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If you've graduated from law school in the last five years, chances are you spent many a class on Facebook. And you can deny it all you want, but we all know that class time was not spent catching up with far-flung friends. Nope. It was spent perfecting the art of Facebook stalking.
As law students, job applicants and now (hopefully) associates, we all took on the role of Facebook stalker. Want to learn about your interviewer? Facebook stalk them. Want to get in good with your professor or partner? They've all got Facebook these days. Want to take down the suck-up stealing all your glory? Take 'em down with Facebook.
It turns out that Facebook's positive uses aren't limited to helping you carry out your nefarious plans or digging up dirt in a divorce. It's actually the next big thing in jury selection, and you already have a leg up.
Reports that lawyers are now Facebook stalking jurors are apparently true. Lawyers across the country are signing on with hopes of finding information about jurors that a voir dire session just can't extract. Some even build elaborate spreadsheets with information culled from Facebook, MySpace, and Google, reports Reuters.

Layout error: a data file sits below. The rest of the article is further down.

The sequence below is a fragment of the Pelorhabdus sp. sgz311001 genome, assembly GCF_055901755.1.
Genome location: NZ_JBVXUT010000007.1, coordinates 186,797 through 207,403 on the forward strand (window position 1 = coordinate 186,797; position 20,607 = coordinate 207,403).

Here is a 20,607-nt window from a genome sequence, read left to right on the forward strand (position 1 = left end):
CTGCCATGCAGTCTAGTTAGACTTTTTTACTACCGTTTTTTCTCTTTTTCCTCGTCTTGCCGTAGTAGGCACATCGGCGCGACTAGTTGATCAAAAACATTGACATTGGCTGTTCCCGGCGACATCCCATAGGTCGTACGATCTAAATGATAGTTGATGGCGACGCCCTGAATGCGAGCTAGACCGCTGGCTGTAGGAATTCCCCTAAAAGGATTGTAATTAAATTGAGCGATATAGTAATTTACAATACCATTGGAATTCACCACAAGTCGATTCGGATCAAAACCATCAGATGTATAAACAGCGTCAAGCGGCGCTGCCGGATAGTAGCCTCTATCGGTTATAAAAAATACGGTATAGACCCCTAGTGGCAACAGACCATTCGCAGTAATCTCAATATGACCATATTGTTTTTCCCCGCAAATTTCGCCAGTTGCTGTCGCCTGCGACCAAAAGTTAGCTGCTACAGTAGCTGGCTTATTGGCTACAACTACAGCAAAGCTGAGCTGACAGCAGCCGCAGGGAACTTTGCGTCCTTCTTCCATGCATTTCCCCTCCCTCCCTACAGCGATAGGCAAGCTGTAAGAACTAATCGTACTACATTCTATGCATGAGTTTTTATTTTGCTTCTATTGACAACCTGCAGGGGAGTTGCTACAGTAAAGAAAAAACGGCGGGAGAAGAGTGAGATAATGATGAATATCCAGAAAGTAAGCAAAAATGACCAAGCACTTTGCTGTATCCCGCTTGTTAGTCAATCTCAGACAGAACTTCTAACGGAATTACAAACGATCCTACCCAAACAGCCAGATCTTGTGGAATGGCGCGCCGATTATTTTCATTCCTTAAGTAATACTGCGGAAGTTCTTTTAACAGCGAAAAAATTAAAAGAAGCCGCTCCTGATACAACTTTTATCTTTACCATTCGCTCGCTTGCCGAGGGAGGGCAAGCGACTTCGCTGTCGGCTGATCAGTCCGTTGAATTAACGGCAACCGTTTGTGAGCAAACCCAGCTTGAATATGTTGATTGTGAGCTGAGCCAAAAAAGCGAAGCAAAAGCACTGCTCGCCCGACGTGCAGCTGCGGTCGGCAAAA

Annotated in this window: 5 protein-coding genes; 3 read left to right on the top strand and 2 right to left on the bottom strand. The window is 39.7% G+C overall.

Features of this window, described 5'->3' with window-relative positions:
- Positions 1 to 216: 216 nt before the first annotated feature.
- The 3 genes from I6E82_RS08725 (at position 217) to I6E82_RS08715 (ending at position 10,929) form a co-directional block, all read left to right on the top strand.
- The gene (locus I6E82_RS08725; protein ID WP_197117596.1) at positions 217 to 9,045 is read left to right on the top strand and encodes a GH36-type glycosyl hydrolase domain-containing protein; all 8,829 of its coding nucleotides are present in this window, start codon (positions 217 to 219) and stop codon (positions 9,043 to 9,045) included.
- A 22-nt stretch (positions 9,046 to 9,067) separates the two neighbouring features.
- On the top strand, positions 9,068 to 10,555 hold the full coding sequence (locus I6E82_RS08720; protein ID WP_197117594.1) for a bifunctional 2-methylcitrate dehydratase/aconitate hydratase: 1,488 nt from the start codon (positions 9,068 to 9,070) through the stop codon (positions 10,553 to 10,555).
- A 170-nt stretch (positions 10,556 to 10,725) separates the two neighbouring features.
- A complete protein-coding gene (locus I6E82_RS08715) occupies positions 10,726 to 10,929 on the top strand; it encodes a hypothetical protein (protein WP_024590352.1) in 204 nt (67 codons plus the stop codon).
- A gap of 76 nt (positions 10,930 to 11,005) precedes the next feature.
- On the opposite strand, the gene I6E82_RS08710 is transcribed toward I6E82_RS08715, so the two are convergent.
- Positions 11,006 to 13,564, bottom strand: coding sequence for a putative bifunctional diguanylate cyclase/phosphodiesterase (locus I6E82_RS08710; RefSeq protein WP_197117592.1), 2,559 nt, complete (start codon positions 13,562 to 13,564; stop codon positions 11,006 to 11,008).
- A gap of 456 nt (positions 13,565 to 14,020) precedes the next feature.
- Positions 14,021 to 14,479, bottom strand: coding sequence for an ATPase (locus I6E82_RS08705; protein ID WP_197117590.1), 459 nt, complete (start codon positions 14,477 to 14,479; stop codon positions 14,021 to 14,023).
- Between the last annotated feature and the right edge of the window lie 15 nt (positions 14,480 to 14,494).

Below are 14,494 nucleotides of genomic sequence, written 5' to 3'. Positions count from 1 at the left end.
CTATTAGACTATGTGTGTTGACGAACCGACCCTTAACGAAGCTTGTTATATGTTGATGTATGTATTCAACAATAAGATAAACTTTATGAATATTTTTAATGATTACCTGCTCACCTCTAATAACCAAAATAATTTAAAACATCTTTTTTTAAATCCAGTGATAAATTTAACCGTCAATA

Some legal experts are resisting these efforts to bring jury selection into the 21st century. Facebook stalking jurors nets valuable information--political beliefs, if It's Complicated, if they worship the Flying Spaghetti Monster, and most importantly, whether they have hot friends. But the old fashioned sect still thinks that any out-of-context comments should be used with caution.
If you have no qualms with putting your Facebook stalker tendencies to work, here's a suggestion:
Grab your laptop and offer up your services to the next partner with a trial date. The judge may bar you from using the Internet during court, but at the very least you'll be there.
Meeting with a lawyer can help you understand your options and how to best protect your rights. Visit our attorney directory to find a lawyer near you who can help.